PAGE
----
That’s why I was so disturbed by the recent decision of the committee compiling the forthcoming Presbyterian hymnal Glory to God to omit the song, “In Christ Alone.” You can read the story here. If hymnody is sung theology then what does this decision say about the Presbyterian Church (USA)?


This decision is troublesome for several reasons. First, the committee weighed two ways of conceptualizing what a hymnal is. They asked the question: Is it a collection of diverse hymns reflecting a variety of theological views present in the church? As such, any commitment to a unified theological vision would be downplayed in favor of representation of various views or styles. Their should be no problem including this popular song.

They also asked: is a hymnal a “deliberately selective book” that emphasizes some views and excludes others on the basis of its “educational mission” (I prefer “catechetical mission”) for the church? This requires some degree of theological unanimity.

The prevailing view of the committee was that a hymnal has an educational message, which requires rejecting some theological viewpoints that no longer comport with the view of the church.

This is an important consideration. I agree with the decision of the committee to envision the hymnal as something that is consonant with and advances the theological vision of the church. The problem is that in making this decision the committee has emphatically set aside a theological vision that comports with my own. In the rush to be inclusive the committee has, in actuality, excluded a theological vision that has inspired many Christians over the centuries, not the least of whom is John Calvin.

Read the rest of the article here.

Leather, whips, and self-restraint?

As our culture continues to grapple with the meaning of marriage, the Washington Post reported that vocal advocates of polyamory in the Unitarian Universalist church are detrimental to legal recognition of same sex marriage. You can read the original Post article here and the IRD’s commentary here.

Many traditionalists have asked the question: if same sex marriage is recognized, what next? This “domino effect” objection has been pooh-poohed by progressives as something of a straw man. Yet, as the Washington Post notes, the efforts of Unitarian “Universalists for Polyamory Awareness” (UUPA) threaten to demonstrate that perhaps this conservative objection is not as specious as it once appeared.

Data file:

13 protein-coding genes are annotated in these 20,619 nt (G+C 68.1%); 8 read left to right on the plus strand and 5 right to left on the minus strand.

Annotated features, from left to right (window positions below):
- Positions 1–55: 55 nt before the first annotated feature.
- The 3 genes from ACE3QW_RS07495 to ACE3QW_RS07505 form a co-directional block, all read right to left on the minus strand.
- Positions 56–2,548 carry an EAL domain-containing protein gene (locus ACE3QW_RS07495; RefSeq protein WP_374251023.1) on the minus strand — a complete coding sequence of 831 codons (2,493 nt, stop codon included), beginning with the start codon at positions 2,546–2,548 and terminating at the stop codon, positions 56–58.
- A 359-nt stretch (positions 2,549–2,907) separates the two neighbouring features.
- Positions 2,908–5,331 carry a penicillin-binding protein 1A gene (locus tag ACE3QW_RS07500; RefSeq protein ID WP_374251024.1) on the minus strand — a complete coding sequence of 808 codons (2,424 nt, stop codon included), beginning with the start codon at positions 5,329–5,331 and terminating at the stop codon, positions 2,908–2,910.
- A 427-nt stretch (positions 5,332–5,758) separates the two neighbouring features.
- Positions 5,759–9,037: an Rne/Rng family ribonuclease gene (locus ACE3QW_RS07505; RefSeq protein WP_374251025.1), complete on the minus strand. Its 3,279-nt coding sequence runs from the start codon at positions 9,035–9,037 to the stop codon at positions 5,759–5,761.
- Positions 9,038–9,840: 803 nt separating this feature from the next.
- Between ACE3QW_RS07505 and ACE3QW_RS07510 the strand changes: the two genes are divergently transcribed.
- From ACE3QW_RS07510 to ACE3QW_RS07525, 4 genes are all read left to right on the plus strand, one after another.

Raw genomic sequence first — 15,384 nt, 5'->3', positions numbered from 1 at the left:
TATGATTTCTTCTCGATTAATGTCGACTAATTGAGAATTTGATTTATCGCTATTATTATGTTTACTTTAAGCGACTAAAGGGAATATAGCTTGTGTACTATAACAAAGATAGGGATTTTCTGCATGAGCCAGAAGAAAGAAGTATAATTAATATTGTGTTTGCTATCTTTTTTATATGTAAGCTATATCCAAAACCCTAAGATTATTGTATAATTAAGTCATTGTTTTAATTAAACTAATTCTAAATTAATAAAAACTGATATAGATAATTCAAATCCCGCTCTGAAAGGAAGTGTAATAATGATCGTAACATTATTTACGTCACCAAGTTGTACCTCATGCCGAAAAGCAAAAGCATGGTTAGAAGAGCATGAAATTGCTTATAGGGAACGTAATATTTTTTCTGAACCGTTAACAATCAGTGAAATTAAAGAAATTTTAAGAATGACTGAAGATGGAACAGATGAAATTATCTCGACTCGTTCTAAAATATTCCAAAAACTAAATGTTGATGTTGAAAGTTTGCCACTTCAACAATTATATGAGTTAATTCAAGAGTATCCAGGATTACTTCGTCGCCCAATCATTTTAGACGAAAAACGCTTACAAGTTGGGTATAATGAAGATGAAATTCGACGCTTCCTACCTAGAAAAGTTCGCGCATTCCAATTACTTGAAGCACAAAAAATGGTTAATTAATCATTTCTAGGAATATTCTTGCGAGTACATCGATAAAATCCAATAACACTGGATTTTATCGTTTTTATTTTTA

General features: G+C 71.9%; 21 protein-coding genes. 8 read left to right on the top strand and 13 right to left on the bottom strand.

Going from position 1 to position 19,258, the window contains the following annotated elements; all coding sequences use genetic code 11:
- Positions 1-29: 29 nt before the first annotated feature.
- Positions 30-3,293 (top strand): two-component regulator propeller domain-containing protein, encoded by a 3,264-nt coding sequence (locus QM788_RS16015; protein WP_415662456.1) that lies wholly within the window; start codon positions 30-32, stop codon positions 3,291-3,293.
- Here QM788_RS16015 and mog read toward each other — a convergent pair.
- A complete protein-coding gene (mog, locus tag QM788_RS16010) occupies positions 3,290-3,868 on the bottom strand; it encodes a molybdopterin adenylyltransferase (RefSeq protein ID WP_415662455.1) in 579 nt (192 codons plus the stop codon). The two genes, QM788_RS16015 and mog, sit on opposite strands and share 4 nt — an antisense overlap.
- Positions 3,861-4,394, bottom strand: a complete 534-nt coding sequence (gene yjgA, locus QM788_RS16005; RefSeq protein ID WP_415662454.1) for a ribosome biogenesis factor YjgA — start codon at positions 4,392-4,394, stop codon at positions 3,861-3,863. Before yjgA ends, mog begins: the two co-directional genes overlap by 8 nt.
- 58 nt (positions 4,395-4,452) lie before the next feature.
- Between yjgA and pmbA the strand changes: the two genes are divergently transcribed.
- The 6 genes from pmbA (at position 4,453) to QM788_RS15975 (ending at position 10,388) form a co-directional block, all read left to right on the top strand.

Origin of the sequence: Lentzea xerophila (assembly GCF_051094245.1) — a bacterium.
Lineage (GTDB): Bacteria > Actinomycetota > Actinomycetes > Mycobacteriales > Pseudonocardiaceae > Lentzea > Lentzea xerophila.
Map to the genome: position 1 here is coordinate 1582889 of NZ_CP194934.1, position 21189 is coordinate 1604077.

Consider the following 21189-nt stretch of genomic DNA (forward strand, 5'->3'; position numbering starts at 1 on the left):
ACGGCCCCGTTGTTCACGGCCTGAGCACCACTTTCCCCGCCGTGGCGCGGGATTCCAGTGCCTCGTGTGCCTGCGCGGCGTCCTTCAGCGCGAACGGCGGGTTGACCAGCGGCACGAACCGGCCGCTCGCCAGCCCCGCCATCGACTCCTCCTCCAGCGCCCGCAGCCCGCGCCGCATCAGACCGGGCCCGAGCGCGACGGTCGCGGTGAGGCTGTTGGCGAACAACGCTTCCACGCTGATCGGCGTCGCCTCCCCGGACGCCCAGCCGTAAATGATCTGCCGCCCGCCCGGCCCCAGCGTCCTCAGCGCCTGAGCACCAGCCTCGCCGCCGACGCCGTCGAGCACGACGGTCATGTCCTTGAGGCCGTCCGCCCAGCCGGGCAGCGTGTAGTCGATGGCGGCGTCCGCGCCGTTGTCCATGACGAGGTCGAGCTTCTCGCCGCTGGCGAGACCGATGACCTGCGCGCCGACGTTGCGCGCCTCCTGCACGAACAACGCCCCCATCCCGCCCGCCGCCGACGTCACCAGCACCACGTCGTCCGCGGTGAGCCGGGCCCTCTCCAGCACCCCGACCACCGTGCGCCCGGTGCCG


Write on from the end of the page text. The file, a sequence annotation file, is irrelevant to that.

The article cites sociologist Peter Berger as observing that once you recognize same sex marriage, “you open the door to any number of other alternatives to marriage as a union of one man and one woman: polygamous (an interesting question for Muslims in Germany and dissident Mormons in Arizona), polyandrous, polygenerational – perhaps polyspecies?” If Berger is correct surely it is only a matter of time before the poly community poses the questions: “Why is marriage limited to two people?” “Why is marriage privileged over other arrangements?” According to the article, poly activist Kenneth Haslam has argued: “Poly folks are strong believers that each of us should choose our own path in forming our families, forming relationships, and being authentic in our sexuality.” The key concepts here are: autonomy, choice, and authenticity.

This stands in stark contrast with the Christian notion of the purpose of marriage. Marriage was ordained for the “procreation of children,” as a “remedy against sin,” and for the mutual society, help, and aid of the couple (Book of Common Prayer 1929).

These three concepts are external to us whereas the modern litany of autonomy, choice, and authenticity are self-focused. We enter into Christian marriage for the purpose of bringing children into the world who will be raised in the faith. We enter into Christian marriage for the purpose of limiting and focusing our sexual expression to one with whom we enter a solemn covenant. We enter into Christian marriage to support, encourage, love, and suffer with our spouse. These are concrete obligations that have stood the test of time and which tower over the mantra of “to thine own self be true” that has so bewitched our current moment.

Given the growing polyamory movement, is it really specious to argue that the legalization and normalization of same sex marriage will be the dropping of a domino whose tumble will have subsequent repercussions? I think not.

You can read the rest here.